Media, like mirrors, reflect distorted body images
By Halea Adamczak
Round Table reporter
Our body images involve our imaginations, emotions, perceptions, and physical sensations. The “ideal” body image can vary between cultures, ethnic groups and any other communities to which one belongs.
One’s “ideal” body image represents the physical perfection that one seeks to achieve, such as a high-fashion model, celebrity, movie star, elite athlete, fitness professional or other similar role model.
If people think of their body in a positive manner, meaning most of the time they see themselves accurately and feel comfortable about how they look, then they are better-rounded than those who don’t.
“I think body images are affected negatively in a sense that girls think they need to look a certain way. But it can also work positively because girls can be creative based on what they see in the media and take certain ideas and make them their own,” said Middletown High School junior Sarah Weltman.
Negative body images develop when someone feels his or her body does not measure up to family, social or media ideals.
“Girls are insecure about how they look because they want to stand out and they crave attention. If you’re wearing a sweatshirt, your hair’s in a ponytail, and you’re not wearing makeup but the girl beside you is wearing tight fitted clothes, her hair is perfectly straight, and she’s wearing makeup, the other girl is going to get more attention than you are,” said MHS sophomore Ali Morey.
Normally, people who think they have a negative body image were teased or made fun of because of the way they look. This can lead to serious eating disorders and a distorted perspective of one’s self. Females may desire a body smaller than their current size, whereas males may be split between having a smaller body or a larger one.
Body dissatisfaction is enhanced when the media promotes unrealistic body images through its marketing efforts. From an early age, we are bombarded with images and messages that emphasize thinness as a way to be happy and successful.
Singer Kelly Clarkson graced the cover of Self magazine with a nice, but thinner body which caused a lot of controversy. Many people believed that her image was photo shopped to create a more ideal cover picture.
The models and celebrities people see on television that have an “ideal” body may also have an eating disorder or they don’t eat as healthy as they should.
The media has a big impact on the way people see the “ideal” body. The media is not the only thing that causes dissatisfaction; family messages can also carry weight.
For the first few years life, people are constantly in the presence of their family. What they see and hear from others influence their attitude, values and beliefs. People are praised to emphasize desirable qualities.
Parents generally don’t realize that their words, actions and beliefs have an enormous impact on their children’s lives growing up. Exercising and eating right will help a person maintain his or her body weight, but genetics will limit a person’s ability to acquire certain proportions.
The toys that young children play with also can have a substantial impact on what is physically desirable and undesirable. The most common example of this is the Barbie doll which was created by Mattel toy marker and is one of the most top-selling toys in history.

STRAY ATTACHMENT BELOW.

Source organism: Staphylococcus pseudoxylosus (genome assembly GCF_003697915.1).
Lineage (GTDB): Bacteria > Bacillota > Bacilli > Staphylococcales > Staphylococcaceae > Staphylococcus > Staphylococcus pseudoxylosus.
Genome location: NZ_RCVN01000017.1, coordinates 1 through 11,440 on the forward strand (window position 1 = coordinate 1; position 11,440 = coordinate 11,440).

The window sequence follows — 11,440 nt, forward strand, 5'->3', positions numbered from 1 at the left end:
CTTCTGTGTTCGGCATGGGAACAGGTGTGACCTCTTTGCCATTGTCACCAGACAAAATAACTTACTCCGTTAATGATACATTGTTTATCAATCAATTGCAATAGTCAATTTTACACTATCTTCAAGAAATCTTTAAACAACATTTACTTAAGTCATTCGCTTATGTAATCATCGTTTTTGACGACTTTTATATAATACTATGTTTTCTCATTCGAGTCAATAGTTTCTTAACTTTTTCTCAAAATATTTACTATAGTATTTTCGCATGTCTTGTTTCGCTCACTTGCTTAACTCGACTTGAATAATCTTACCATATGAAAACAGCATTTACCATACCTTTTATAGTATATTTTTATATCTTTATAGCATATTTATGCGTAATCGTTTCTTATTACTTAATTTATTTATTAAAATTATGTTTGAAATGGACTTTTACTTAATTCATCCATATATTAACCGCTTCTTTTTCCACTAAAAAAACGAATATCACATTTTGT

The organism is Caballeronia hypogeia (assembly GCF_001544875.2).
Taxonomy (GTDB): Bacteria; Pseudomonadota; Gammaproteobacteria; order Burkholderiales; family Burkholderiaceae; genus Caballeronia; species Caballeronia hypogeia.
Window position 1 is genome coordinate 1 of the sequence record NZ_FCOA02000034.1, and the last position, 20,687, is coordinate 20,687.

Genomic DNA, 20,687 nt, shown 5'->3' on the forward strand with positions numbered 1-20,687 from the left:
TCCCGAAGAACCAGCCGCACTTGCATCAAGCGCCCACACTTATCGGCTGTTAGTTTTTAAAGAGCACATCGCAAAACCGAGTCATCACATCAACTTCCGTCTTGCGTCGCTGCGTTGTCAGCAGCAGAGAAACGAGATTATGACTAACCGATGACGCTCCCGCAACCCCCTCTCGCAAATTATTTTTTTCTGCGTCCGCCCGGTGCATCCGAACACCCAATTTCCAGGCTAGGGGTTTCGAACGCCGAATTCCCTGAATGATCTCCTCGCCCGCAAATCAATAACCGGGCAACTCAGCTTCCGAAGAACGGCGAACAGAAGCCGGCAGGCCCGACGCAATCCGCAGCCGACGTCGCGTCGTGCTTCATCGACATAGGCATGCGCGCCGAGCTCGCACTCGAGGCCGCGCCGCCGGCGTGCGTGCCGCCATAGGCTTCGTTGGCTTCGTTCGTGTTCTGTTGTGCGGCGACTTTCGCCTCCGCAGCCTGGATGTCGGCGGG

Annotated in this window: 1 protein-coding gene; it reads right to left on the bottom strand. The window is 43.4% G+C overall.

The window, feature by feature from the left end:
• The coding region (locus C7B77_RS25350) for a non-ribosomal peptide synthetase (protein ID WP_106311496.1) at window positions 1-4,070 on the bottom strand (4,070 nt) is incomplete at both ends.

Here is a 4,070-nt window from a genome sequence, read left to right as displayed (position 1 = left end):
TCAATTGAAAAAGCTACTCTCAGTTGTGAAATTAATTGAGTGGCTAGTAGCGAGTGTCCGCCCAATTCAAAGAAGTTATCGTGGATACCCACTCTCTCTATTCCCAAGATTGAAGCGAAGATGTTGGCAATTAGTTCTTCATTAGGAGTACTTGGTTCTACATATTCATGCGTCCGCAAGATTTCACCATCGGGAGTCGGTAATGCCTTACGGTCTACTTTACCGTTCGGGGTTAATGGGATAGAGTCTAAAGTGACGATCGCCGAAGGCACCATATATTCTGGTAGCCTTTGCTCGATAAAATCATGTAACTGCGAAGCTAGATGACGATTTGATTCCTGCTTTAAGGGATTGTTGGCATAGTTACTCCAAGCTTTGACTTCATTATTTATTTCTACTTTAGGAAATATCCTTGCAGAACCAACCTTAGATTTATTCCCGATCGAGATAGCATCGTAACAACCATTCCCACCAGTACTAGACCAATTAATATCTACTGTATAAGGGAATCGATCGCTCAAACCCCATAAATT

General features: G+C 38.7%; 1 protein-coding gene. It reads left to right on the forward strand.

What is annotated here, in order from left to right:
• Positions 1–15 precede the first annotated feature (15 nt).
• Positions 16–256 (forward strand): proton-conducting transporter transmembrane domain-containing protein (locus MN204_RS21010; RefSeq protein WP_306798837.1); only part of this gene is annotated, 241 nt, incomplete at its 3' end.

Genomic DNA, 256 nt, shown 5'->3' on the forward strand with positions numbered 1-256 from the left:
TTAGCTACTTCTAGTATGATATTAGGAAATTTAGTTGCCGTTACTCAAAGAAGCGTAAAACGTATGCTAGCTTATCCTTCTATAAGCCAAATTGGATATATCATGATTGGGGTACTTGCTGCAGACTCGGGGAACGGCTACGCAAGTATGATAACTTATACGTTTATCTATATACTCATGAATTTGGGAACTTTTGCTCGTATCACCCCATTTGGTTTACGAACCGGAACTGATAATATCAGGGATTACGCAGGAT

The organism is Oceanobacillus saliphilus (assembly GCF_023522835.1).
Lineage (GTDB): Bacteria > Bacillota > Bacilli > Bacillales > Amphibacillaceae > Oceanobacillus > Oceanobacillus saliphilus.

A typical young girl has, on average, seven Barbie dolls. When the first Barbie doll was released in the 1950s, it was considered odd since, unlike most dolls at that time which depicted young girls and babies, the Barbie doll had breasts and represented a more mature female; Barbie was different. She was marketed as the girl who had it all, yet Barbie’s measurements do not measure up to an ordinary woman.
If Barbie was life-size, her measurements would be unrealistic. It was estimated that if Barbie were an actual woman, she would be 5’9″ tall, have a 39″ bust, an 18″ waist, 33″ hips, weigh 110 pounds, and have a size three shoe.
Surely the Barbie is not the only children’s toy to influence the “ideal” image. Action figures such Superman, Batman, GI Joes, and other army figures have a big chest, muscular arms and legs, and a flat stomach resembling a “six-pack”.
Additionally, animated character’s bodies often represent the “ideal” image to younger children; characters such as Cinderella, Belle, Ariel, and Snow White are all beautiful women from Disney Classics.
“I think that the media [and television] promotes a certain look as their version of “beautiful” and since we put so much faith into what we see through the media, we believe their image of a beautiful person to be the true and only version,” said MHS senior Jessica Elliott.
In various children’s books, the hero or conqueror is characterized as attractive while the evil character often has deformity and is usually unattractive or overweight; this can affect how the child views others in real life.
As children get older, their peers will have a big impact on what the children’s “ideal” image represents. Family messages are important, but during adolescence children’s friends will make their “ideal” image change. During adolescence, it becomes very crucial to children to feel as if they belong to a group.
During this time, people’s body images become much more important to them which can lead to some young teens feeling as if they are excluded from certain social groups just because of how they look or what they wear.
“I know personally I feel pressure from some of my peers to “look good”. But at the end of the day, being you and loving yourself is the best way. Being original is the most attractive thing,” said MHS senior Mckenzie Miskell.